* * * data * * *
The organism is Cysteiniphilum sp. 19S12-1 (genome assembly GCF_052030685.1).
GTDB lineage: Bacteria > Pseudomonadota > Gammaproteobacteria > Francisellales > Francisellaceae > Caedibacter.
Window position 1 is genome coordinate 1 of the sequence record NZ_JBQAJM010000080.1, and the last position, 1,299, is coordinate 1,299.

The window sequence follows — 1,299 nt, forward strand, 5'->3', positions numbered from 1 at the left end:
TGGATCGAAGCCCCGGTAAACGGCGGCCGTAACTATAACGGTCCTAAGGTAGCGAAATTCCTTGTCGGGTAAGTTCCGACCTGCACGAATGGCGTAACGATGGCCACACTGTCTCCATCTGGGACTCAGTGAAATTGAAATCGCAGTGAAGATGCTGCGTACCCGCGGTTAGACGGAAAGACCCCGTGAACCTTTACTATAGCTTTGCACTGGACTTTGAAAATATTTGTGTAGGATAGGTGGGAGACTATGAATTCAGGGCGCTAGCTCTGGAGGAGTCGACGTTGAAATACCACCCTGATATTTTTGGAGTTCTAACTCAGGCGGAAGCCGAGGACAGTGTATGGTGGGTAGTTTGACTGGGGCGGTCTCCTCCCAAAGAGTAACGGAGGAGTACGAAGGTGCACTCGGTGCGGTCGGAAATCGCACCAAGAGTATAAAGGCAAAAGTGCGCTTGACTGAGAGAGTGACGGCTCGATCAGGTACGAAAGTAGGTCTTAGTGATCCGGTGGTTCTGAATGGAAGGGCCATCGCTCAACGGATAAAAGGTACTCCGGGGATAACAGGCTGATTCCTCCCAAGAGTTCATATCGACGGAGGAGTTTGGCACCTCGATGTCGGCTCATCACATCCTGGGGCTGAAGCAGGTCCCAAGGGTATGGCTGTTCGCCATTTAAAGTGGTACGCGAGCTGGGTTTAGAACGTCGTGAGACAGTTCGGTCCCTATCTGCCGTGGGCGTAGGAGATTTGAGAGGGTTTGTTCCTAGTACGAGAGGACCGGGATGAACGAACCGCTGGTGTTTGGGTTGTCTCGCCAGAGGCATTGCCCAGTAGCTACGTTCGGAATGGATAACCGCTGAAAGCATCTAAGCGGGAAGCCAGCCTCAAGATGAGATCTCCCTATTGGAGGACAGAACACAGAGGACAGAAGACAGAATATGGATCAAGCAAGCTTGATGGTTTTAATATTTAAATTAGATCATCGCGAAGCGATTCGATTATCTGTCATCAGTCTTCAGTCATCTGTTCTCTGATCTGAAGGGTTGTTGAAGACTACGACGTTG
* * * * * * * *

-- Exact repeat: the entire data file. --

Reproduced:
The organism is Cysteiniphilum sp. 19S12-1 (genome assembly GCF_052030685.1).
GTDB lineage: Bacteria > Pseudomonadota > Gammaproteobacteria > Francisellales > Francisellaceae > Caedibacter.
Window position 1 is genome coordinate 1 of the sequence record NZ_JBQAJM010000080.1, and the last position, 1,299, is coordinate 1,299.

The window sequence follows — 1,299 nt, forward strand, 5'->3', positions numbered from 1 at the left end:
TGGATCGAAGCCCCGGTAAACGGCGGCCGTAACTATAACGGTCCTAAGGTAGCGAAATTCCTTGTCGGGTAAGTTCCGACCTGCACGAATGGCGTAACGATGGCCACACTGTCTCCATCTGGGACTCAGTGAAATTGAAATCGCAGTGAAGATGCTGCGTACCCGCGGTTAGACGGAAAGACCCCGTGAACCTTTACTATAGCTTTGCACTGGACTTTGAAAATATTTGTGTAGGATAGGTGGGAGACTATGAATTCAGGGCGCTAGCTCTGGAGGAGTCGACGTTGAAATACCACCCTGATATTTTTGGAGTTCTAACTCAGGCGGAAGCCGAGGACAGTGTATGGTGGGTAGTTTGACTGGGGCGGTCTCCTCCCAAAGAGTAACGGAGGAGTACGAAGGTGCACTCGGTGCGGTCGGAAATCGCACCAAGAGTATAAAGGCAAAAGTGCGCTTGACTGAGAGAGTGACGGCTCGATCAGGTACGAAAGTAGGTCTTAGTGATCCGGTGGTTCTGAATGGAAGGGCCATCGCTCAACGGATAAAAGGTACTCCGGGGATAACAGGCTGATTCCTCCCAAGAGTTCATATCGACGGAGGAGTTTGGCACCTCGATGTCGGCTCATCACATCCTGGGGCTGAAGCAGGTCCCAAGGGTATGGCTGTTCGCCATTTAAAGTGGTACGCGAGCTGGGTTTAGAACGTCGTGAGACAGTTCGGTCCCTATCTGCCGTGGGCGTAGGAGATTTGAGAGGGTTTGTTCCTAGTACGAGAGGACCGGGATGAACGAACCGCTGGTGTTTGGGTTGTCTCGCCAGAGGCATTGCCCAGTAGCTACGTTCGGAATGGATAACCGCTGAAAGCATCTAAGCGGGAAGCCAGCCTCAAGATGAGATCTCCCTATTGGAGGACAGAACACAGAGGACAGAAGACAGAATATGGATCAAGCAAGCTTGATGGTTTTAATATTTAAATTAGATCATCGCGAAGCGATTCGATTATCTGTCATCAGTCTTCAGTCATCTGTTCTCTGATCTGAAGGGTTGTTGAAGACTACGACGTTG